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Broken promise over Leeds flood plan, say politicians

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The Government has rejected a flood prevention plan designed for Leeds, instead offering a proposal which politicians say would not have been able to prevent the devastating Boxing Day deluge of 2015.

In a letter to Leeds City Council chiefs last week, the Environment Agency put forward an alternative proposal for Phase Two of the Leeds Flood Alleviation Scheme, – which falls £47m shorter than what is needed, according to Leeds West MP Rachel Reeves.

PIC: SWNS

PIC: SWNS

The decision comes following assurances from the former Secretary of State for Environment, Food and Rural Affairs, Elizabeth Truss, who said that Leeds would receive the “right level of protection”, adding that Yorkshire would have one of the “most resilient flood defence programmes in the country”.

Storm Eva flooding, which began on December 26, 2015, caused £36.8m of damage in Leeds.

Ms Reeves, of Labour, said the new plan provides less than half of the protection offered by the council’s own proposals.

She said: “The Government have broken their promise to the people of Leeds.

“The announcement will do nothing to reassure those affected by the catastrophic 2015 floods that their property and livelihoods are secure. It is a kick in the teeth to residents and businesses in Kirkstall who were promised ‘the right level of flood protection’ by the government only two years ago.

“Ministers, who said they were ‘fully committed’ to ensuring Leeds was properly protected from flooding, have failed to keep their word.”

Leader of Leeds City Council, Coun Judith Blake, said: “What they are offering would not have proved effective at Christmas 2015 so we are demanding answers as to why they are shortchanging our city and communities like this, when both the former Prime Minister and Secretary of State assured us that whatever needed to be done would be done to give the best possible protection that Leeds needs.”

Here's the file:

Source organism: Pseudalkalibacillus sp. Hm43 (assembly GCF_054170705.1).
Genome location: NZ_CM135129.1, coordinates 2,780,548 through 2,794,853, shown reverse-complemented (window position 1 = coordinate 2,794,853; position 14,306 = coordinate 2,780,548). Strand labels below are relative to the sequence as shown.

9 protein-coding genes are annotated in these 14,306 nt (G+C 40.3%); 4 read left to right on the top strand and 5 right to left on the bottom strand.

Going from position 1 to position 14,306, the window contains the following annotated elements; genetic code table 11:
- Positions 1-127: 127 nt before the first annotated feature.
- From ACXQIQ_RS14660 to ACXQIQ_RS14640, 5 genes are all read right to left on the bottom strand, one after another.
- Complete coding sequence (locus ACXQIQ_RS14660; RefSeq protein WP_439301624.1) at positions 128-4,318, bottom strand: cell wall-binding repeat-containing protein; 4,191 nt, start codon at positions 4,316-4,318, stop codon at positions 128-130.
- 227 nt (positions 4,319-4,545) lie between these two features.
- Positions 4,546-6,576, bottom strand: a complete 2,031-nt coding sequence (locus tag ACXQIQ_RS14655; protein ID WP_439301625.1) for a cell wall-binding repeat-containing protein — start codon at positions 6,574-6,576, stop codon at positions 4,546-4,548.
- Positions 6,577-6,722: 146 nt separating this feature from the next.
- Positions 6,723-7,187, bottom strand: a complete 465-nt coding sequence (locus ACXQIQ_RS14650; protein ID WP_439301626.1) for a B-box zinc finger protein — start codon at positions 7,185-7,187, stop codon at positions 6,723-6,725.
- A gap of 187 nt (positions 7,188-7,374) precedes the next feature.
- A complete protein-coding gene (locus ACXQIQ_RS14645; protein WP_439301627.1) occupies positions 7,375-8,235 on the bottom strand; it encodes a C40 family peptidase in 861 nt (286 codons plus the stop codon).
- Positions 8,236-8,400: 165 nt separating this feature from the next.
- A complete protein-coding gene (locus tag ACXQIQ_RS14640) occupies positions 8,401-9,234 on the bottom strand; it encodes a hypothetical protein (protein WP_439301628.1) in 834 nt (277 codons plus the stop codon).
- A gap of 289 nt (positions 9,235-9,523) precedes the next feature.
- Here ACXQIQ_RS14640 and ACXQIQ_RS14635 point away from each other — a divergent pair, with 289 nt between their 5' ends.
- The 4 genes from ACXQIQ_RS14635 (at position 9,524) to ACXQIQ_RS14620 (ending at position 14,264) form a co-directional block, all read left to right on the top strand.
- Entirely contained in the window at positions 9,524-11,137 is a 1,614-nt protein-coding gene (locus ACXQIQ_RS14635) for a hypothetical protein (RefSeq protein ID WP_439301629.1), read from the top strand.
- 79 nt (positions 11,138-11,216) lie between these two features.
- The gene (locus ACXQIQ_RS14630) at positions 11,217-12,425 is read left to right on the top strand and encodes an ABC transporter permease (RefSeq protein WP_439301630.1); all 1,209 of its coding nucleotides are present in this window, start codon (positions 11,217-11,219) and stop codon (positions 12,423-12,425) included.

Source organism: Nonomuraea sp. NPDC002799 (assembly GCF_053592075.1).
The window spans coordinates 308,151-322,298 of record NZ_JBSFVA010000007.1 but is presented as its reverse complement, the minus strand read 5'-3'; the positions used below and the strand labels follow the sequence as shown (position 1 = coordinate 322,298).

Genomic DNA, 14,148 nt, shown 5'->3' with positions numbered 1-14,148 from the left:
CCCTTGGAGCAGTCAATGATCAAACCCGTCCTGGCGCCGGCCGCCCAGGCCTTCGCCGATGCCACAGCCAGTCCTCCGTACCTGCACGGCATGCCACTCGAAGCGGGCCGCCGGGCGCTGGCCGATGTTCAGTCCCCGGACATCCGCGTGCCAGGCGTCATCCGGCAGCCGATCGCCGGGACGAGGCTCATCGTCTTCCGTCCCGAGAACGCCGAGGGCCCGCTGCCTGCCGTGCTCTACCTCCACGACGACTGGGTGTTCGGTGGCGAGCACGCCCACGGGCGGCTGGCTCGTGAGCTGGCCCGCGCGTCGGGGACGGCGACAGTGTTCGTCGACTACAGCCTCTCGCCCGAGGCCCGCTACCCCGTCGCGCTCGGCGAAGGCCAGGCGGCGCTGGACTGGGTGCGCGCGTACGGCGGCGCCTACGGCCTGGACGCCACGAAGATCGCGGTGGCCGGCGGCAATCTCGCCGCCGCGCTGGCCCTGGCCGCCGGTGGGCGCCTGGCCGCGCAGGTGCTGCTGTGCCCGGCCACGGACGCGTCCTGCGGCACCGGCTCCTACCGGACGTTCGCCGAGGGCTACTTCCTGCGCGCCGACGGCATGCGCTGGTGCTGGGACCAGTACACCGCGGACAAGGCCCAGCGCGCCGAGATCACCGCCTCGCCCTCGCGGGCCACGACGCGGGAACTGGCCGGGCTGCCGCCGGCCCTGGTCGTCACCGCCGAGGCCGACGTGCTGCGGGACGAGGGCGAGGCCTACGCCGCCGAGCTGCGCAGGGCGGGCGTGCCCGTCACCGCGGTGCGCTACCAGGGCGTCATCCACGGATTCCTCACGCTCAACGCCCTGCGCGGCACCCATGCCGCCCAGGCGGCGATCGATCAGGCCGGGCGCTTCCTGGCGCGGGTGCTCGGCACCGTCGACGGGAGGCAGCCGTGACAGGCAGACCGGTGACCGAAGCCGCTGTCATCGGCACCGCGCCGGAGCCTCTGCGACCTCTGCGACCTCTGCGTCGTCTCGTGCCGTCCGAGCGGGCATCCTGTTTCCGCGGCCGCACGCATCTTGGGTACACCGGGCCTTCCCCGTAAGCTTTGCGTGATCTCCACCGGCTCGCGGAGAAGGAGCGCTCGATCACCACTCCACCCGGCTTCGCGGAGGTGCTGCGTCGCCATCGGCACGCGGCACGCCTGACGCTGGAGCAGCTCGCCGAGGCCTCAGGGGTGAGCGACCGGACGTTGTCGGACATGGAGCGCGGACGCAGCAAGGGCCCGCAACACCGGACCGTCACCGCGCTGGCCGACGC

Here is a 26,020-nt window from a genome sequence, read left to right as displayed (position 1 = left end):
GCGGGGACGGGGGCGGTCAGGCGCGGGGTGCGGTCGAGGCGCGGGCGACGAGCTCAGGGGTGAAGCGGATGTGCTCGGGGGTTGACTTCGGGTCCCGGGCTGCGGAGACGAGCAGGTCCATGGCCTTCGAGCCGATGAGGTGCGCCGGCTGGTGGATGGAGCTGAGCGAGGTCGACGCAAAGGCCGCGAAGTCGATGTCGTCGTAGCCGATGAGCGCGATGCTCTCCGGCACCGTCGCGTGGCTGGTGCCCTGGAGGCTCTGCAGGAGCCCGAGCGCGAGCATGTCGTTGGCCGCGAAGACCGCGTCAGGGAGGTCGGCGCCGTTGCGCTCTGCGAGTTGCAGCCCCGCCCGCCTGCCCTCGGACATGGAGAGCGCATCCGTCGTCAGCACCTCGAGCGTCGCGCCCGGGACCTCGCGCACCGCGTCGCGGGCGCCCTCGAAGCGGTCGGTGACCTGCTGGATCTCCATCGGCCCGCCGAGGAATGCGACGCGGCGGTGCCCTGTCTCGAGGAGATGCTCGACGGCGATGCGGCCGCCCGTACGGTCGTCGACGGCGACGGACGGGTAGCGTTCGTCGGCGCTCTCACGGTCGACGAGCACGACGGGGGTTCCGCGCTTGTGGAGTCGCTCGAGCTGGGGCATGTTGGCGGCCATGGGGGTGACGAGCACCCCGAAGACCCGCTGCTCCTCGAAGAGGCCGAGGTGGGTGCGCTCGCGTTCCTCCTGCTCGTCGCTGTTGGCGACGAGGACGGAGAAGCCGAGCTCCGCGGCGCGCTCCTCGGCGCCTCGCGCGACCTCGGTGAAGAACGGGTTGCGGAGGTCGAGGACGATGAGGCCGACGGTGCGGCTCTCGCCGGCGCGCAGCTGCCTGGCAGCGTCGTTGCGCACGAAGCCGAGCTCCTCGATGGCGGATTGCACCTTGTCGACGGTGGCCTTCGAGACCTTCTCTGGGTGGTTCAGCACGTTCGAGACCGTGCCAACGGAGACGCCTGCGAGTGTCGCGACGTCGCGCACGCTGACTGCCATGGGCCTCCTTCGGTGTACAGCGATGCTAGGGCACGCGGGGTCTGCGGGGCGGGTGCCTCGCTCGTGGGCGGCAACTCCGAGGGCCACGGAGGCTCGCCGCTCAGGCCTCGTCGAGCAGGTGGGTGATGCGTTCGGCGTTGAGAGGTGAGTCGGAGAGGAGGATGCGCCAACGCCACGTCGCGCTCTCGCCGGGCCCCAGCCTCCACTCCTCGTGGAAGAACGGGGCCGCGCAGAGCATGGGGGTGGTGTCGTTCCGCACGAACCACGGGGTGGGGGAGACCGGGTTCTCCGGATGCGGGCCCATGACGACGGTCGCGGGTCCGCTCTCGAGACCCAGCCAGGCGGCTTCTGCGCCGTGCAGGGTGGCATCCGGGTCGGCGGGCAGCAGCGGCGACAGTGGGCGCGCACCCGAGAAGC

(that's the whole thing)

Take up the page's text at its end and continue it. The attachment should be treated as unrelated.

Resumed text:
The Phase Two plans had a strong focus on Natural Flood Management, with the creation of woodland areas more than doubling canopy coverage in the River Aire catchment.

The £50m Phase One of the flood alleviation scheme was completed in October 2017.

The proposed scheme offers only a one-in-75-year level of protection, whereas Ms Reeves and the council believe there is a higher probability than that of major flood conditions re-occurring.

Ms Reeves said alternative measures fall £47m short of that needed to fund defences to provide one-in-200-year relief.

The council’s preferred option for Phase Two would have provided increased protection to communities upstream of the city centre, notably in Kirkstall, reducing the risk of serious flood damage to just 0.5 per cent a year while also encouraging investment and creating more than 1,600 jobs, according to Ms Reeves.

Ahead of the Boxing Day floods, heavy rainfall led to record-breaking levels in the River Aire, which reached a peak height of 5.2m on December 27. The typical level is 1.5m. There have been four “significant” flood events in Leeds since 2000, Ms Reeves said.

A Defra spokesman said: “Our commitment to provide flood protection to Leeds remains unchanged. We have spent £33million already and have a further £65million committed.

“The council have proposed further work and the Environment Agency are in discussions with them to ensure any additional expenditure represents value for money.”